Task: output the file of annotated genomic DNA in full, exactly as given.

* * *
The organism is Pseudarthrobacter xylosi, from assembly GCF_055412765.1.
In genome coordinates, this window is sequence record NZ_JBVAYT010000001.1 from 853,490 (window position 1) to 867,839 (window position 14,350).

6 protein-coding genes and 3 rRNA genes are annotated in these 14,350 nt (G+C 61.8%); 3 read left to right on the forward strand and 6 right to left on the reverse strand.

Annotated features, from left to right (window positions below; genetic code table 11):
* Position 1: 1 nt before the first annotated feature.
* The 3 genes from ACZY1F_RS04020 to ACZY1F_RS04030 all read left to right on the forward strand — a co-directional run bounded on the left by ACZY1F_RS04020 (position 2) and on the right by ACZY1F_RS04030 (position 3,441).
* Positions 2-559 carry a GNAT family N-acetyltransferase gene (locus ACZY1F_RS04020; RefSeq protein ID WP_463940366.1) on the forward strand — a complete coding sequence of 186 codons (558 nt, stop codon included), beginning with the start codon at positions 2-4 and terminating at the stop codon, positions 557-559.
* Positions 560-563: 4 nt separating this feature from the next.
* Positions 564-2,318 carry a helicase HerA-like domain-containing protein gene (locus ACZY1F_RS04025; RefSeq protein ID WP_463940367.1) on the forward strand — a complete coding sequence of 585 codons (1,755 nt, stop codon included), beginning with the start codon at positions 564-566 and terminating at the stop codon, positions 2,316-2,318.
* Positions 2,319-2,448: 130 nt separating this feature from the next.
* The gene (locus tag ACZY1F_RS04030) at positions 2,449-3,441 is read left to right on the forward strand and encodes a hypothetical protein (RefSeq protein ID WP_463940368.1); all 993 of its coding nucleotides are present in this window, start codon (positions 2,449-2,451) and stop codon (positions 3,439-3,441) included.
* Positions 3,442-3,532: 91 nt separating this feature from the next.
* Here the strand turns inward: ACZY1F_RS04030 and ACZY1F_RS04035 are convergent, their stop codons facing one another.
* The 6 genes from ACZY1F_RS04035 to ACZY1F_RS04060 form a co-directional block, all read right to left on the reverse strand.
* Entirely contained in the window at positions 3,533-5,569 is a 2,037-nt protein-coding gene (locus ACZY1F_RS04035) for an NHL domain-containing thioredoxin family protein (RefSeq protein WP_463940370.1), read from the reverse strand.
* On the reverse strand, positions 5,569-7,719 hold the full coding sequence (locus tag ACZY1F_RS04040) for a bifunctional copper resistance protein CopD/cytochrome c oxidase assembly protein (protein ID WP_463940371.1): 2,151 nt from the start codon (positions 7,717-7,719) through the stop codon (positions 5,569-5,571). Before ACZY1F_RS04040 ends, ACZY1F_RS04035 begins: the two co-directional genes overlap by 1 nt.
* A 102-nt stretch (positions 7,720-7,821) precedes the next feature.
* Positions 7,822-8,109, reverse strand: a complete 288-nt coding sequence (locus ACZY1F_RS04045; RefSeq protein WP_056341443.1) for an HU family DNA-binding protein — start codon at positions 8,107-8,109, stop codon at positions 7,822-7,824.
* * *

The organism is Pseudarthrobacter xylosi, from assembly GCF_055412765.1.
In genome coordinates, this window is sequence record NZ_JBVAYT010000001.1 from 853,490 (window position 1) to 867,839 (window position 14,350).

6 protein-coding genes and 3 rRNA genes are annotated in these 14,350 nt (G+C 61.8%); 3 read left to right on the forward strand and 6 right to left on the reverse strand.

Annotated features, from left to right (window positions below; genetic code table 11):
* Position 1: 1 nt before the first annotated feature.
* The 3 genes from ACZY1F_RS04020 to ACZY1F_RS04030 all read left to right on the forward strand — a co-directional run bounded on the left by ACZY1F_RS04020 (position 2) and on the right by ACZY1F_RS04030 (position 3,441).
* Positions 2-559 carry a GNAT family N-acetyltransferase gene (locus ACZY1F_RS04020; RefSeq protein ID WP_463940366.1) on the forward strand — a complete coding sequence of 186 codons (558 nt, stop codon included), beginning with the start codon at positions 2-4 and terminating at the stop codon, positions 557-559.
* Positions 560-563: 4 nt separating this feature from the next.
* Positions 564-2,318 carry a helicase HerA-like domain-containing protein gene (locus ACZY1F_RS04025; RefSeq protein ID WP_463940367.1) on the forward strand — a complete coding sequence of 585 codons (1,755 nt, stop codon included), beginning with the start codon at positions 564-566 and terminating at the stop codon, positions 2,316-2,318.
* Positions 2,319-2,448: 130 nt separating this feature from the next.
* The gene (locus tag ACZY1F_RS04030) at positions 2,449-3,441 is read left to right on the forward strand and encodes a hypothetical protein (RefSeq protein ID WP_463940368.1); all 993 of its coding nucleotides are present in this window, start codon (positions 2,449-2,451) and stop codon (positions 3,439-3,441) included.
* Positions 3,442-3,532: 91 nt separating this feature from the next.
* Here the strand turns inward: ACZY1F_RS04030 and ACZY1F_RS04035 are convergent, their stop codons facing one another.
* The 6 genes from ACZY1F_RS04035 to ACZY1F_RS04060 form a co-directional block, all read right to left on the reverse strand.
* Entirely contained in the window at positions 3,533-5,569 is a 2,037-nt protein-coding gene (locus ACZY1F_RS04035) for an NHL domain-containing thioredoxin family protein (RefSeq protein WP_463940370.1), read from the reverse strand.
* On the reverse strand, positions 5,569-7,719 hold the full coding sequence (locus tag ACZY1F_RS04040) for a bifunctional copper resistance protein CopD/cytochrome c oxidase assembly protein (protein ID WP_463940371.1): 2,151 nt from the start codon (positions 7,717-7,719) through the stop codon (positions 5,569-5,571). Before ACZY1F_RS04040 ends, ACZY1F_RS04035 begins: the two co-directional genes overlap by 1 nt.
* A 102-nt stretch (positions 7,720-7,821) precedes the next feature.
* Positions 7,822-8,109, reverse strand: a complete 288-nt coding sequence (locus ACZY1F_RS04045; RefSeq protein WP_056341443.1) for an HU family DNA-binding protein — start codon at positions 8,107-8,109, stop codon at positions 7,822-7,824.